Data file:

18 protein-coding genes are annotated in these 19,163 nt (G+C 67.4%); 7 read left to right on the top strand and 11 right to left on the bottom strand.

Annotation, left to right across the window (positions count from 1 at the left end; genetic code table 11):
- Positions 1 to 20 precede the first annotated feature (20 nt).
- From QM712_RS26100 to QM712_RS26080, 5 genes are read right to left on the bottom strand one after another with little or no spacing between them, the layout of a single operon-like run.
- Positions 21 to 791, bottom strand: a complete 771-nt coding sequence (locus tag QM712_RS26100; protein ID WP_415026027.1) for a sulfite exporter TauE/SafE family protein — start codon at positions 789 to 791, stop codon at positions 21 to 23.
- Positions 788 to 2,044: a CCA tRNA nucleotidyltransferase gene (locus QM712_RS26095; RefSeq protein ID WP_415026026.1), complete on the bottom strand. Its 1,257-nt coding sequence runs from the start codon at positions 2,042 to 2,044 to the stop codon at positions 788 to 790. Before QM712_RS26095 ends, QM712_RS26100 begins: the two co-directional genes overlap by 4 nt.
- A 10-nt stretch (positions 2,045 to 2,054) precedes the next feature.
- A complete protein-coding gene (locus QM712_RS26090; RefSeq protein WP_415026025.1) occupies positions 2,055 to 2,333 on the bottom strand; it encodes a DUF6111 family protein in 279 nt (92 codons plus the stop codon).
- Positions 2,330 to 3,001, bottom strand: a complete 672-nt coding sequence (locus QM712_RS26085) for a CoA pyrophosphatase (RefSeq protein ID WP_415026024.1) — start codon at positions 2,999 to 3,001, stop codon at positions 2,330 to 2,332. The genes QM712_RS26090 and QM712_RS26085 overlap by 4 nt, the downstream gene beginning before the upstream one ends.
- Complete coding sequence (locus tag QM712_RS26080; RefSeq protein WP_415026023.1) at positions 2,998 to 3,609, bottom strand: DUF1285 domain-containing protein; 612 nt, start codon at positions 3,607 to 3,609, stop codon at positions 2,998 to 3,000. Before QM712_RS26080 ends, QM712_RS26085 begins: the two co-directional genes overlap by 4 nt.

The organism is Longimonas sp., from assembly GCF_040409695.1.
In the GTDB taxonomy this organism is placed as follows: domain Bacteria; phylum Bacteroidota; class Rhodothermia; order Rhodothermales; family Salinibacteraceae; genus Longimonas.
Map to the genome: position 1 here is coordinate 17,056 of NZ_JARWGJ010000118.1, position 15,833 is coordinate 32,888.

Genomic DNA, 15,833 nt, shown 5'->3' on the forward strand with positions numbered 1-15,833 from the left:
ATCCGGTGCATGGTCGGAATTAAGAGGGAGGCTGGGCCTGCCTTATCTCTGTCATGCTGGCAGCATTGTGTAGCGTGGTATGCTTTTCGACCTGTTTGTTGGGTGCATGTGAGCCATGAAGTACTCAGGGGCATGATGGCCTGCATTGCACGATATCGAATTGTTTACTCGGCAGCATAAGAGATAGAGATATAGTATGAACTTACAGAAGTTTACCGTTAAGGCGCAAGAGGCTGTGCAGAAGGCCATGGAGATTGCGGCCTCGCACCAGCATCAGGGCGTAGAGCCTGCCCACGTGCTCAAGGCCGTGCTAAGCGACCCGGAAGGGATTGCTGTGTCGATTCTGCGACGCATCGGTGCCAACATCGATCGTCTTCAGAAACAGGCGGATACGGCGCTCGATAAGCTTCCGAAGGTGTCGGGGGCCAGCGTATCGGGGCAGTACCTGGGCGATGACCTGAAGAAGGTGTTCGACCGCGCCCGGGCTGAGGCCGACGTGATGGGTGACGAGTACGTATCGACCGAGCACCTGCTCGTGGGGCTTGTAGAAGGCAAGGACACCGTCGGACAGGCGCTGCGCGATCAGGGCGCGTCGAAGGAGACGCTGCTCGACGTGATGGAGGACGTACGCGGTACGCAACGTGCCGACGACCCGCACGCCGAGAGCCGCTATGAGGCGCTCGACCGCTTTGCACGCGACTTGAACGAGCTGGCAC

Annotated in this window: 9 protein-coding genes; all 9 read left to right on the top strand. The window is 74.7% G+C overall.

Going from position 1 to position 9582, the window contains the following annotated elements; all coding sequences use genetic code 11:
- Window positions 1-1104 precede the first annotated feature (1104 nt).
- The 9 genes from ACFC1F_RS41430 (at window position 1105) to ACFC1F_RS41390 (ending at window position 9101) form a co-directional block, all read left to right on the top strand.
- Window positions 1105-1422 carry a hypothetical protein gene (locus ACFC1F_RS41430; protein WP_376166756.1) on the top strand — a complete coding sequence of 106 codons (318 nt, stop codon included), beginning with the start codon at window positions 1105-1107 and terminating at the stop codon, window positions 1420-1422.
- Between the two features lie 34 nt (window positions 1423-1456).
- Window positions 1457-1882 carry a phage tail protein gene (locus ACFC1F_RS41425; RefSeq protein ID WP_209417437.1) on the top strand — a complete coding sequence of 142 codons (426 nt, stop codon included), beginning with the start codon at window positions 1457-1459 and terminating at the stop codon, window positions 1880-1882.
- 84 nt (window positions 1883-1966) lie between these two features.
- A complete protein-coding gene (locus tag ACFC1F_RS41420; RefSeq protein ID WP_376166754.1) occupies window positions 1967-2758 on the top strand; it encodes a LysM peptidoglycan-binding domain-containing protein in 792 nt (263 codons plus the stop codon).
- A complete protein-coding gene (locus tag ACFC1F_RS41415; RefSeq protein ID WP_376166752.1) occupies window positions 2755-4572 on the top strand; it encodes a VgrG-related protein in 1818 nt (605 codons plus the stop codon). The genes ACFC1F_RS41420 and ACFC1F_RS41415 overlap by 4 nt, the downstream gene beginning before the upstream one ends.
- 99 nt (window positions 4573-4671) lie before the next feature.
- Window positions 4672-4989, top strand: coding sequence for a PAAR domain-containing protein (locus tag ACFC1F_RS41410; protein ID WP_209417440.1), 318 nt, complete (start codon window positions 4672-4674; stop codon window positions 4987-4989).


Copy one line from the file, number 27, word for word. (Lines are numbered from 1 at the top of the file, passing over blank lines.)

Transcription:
- Window positions 4672-4989, top strand: coding sequence for a PAAR domain-containing protein (locus tag ACFC1F_RS41410; protein ID WP_209417440.1), 318 nt, complete (start codon window positions 4672-4674; stop codon window positions 4987-4989).